A visit earlier this month by its President Pranab Mukherjee saw India sign several memorandums of understanding with Vietnam. Among them, the extension of a line of credit worth $100 million on defense procurement is particularly significant. This deal gives defense relations between India and Vietnam another shot in the arm, and has important implications for both countries.
India: Asserting Itself
As India enters the third decade of its Look East Policy, its engagement with its eastern neighbors has both widened and deepened. India has comprehensive bilateral partnerships in the region, as well as multilateral relationships through ASEAN. New Delhi’s defense diplomacy in the region has made strides in the last two decades, such that India is now considered an important and welcome security partner in Southeast Asia. India’s regional cooperation in defense has generally entailed high-level visits, participation in multilateral exercises, port calls, assistance in maintaining military hardware, and cooperation in training.Enjoying this article? Click here to subscribe for full access. Just $5 a month.
Defense ties with Vietnam are already robust, with India helping Vietnamese forces, especially the navy, build capacity. Bilateral cooperation is comprehensive, facilitated by the fact that both India and Vietnam largely rely on Russian military hardware. For example, India is able to repair Vietnam’s MiG aircraft. Since 2011, India has been providing the Vietnam People’s Navy with submarine training. The Indian Navy has also assisted in technical training and vessel construction, and India may start training Vietnamese air force pilots on the Sukhoi 30-MKI fighter and sell Hanoi the BrahMos cruise missile.
The extension of credit to Vietnam furthers this defense engagement. India is emerging as a credible partner, with frequent requests that it play a more active role in regional security. Through defense cooperation, India can entrench itself in the regional security architecture and assert itself in the east.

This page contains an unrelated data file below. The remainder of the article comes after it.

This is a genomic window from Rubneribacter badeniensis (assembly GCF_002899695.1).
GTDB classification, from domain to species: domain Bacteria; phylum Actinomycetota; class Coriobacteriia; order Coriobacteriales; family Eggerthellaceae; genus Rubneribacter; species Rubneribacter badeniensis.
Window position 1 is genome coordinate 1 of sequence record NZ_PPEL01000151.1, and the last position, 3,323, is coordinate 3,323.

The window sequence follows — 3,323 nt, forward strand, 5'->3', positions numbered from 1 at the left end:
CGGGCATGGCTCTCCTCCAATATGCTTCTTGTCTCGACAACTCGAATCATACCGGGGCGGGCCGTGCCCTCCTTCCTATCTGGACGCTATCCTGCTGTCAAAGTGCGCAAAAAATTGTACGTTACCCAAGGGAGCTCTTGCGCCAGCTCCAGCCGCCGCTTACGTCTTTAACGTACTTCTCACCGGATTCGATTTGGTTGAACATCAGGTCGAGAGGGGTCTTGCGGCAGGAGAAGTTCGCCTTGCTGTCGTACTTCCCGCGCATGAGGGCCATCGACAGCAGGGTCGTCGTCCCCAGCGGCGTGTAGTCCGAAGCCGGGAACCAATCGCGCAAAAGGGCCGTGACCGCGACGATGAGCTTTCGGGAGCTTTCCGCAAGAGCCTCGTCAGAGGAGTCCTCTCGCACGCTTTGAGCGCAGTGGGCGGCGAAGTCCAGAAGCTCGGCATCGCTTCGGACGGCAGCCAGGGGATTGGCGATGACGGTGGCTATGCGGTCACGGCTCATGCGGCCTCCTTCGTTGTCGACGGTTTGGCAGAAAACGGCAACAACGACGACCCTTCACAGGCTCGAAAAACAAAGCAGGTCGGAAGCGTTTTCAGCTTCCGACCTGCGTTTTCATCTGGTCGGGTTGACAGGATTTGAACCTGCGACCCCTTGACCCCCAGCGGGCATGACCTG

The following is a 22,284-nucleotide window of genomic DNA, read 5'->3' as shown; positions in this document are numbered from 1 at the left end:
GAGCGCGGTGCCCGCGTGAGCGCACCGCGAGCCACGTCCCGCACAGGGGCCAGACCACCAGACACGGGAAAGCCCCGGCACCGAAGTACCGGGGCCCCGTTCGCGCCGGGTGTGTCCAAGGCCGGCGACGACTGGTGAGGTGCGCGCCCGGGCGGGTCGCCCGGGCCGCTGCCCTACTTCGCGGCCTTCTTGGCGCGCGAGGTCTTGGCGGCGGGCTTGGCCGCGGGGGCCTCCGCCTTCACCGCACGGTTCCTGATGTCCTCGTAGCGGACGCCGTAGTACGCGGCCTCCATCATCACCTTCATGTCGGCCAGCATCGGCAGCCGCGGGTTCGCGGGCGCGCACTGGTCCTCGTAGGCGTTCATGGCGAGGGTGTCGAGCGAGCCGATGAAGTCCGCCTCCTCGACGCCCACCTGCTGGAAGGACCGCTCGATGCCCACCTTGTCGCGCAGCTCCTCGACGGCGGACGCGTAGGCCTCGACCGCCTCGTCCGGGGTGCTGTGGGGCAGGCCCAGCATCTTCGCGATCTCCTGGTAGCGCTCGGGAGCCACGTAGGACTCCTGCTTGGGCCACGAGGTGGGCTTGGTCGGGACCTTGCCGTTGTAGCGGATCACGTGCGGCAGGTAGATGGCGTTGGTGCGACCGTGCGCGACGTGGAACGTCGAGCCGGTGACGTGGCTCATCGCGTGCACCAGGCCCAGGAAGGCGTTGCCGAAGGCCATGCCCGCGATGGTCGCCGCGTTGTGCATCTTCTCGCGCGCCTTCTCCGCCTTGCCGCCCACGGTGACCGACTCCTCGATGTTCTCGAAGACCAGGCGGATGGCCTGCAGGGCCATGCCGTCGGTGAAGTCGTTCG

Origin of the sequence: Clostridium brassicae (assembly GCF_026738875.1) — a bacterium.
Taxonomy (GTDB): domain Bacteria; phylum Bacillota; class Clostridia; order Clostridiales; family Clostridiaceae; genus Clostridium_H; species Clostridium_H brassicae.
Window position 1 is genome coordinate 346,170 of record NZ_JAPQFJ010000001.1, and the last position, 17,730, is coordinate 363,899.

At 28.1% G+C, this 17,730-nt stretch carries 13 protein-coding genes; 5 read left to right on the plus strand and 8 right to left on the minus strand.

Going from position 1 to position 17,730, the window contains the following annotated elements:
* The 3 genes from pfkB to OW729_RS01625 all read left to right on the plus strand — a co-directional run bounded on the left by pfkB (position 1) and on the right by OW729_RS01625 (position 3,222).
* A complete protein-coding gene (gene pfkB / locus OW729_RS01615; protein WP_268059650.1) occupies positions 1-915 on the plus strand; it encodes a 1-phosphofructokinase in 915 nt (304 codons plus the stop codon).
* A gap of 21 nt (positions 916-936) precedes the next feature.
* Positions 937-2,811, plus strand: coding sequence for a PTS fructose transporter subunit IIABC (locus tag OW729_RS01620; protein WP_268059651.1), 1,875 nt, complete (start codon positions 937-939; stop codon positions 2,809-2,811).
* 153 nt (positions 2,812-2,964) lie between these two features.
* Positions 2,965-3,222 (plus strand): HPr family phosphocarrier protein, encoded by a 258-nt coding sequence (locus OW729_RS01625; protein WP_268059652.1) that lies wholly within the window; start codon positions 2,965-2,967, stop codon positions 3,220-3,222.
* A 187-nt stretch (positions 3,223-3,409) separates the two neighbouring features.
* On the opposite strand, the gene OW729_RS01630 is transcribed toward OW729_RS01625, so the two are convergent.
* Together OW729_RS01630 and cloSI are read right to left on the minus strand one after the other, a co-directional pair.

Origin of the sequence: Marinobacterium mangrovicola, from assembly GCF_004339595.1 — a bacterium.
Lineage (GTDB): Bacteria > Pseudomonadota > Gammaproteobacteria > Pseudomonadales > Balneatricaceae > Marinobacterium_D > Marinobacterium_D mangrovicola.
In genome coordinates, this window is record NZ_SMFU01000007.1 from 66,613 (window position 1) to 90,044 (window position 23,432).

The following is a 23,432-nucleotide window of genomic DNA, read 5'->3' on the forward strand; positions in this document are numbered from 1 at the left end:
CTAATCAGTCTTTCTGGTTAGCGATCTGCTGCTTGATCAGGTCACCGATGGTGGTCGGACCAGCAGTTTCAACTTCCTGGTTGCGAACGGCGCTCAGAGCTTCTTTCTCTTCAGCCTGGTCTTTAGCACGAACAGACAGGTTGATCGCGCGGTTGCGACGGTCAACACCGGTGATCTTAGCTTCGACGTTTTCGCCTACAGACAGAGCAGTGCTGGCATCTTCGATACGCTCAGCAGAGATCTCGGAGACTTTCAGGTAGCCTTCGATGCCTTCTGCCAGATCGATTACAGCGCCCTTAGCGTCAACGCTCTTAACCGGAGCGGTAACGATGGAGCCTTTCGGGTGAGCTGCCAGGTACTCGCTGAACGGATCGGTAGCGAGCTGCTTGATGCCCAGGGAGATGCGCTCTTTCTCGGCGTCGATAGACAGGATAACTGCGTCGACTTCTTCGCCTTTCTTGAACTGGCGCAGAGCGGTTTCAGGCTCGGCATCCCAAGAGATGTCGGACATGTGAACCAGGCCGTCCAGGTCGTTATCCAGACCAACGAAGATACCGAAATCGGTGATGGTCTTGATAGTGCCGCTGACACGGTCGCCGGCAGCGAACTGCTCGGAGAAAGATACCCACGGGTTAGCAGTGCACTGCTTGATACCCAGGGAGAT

Vietnam: A Military Modernization Boost
The extension of $100 million in credit for defense purchases will also prove significant for Vietnam, which has been trying to modernize its military since the early 1990s. During the 70s and 80s, Vietnam developed capabilities that put it ahead of its regional neighbors. Progress was derailed, however, in 1987 with the withdrawal of Soviet assistance. The Soviet Union had been Vietnam’s primary security partner, and the cooperation allowed flexible modes of payment. But the reforms of Mikhail Gorbachev scaled back Soviet military assistance, marking the beginning of an era of stagnation for Vietnam’s military, even as other Southeast Asian militaries began to rapidly modernize. The crisis became so severe that Vietnam had difficulty making the most basic defense expenditures.
In response, Hanoi began expanding its search for defense partners, seeking cooperation from non-traditional partners, while continuing its engagement with traditional allies like India.
At one point, Vietnam had the fifth largest army in the world. Even today, its military is numerically the largest in Southeast Asia, but now others like Singapore’s are technically superior. Vietnam’s military has traditionally been a land force trained primarily for guerrilla warfare. Its air force and navy are best suited for a self-defense role, with limited territorial reach. Current capabilities are not considered sufficient to put up a robust defense, or even display an effective deterrent.
Vietnam is thus trying to rapidly modernize its forces. In recent years, it has focused on adding to its naval hardware by acquiring Kilo-class submarines, patrol boats, Gepard-class frigates, fast attack craft, air-defense systems, and other equipment.
While the details are not yet clear, it is likely that Vietnam is planning to purchase air and naval defense hardware. In the past, Vietnam has lacked the financial wherewithal to make purchases such as these, or has had to barter and offer partial payment. India’s extension of credit will certainly help loosen Vietnam’s financial constraints.
Amruta Karambelkar is M.Phil scholar at the Centre for Indo-Pacific Studies, School of International Studies, Jawaharlal Nehru University, New Delhi.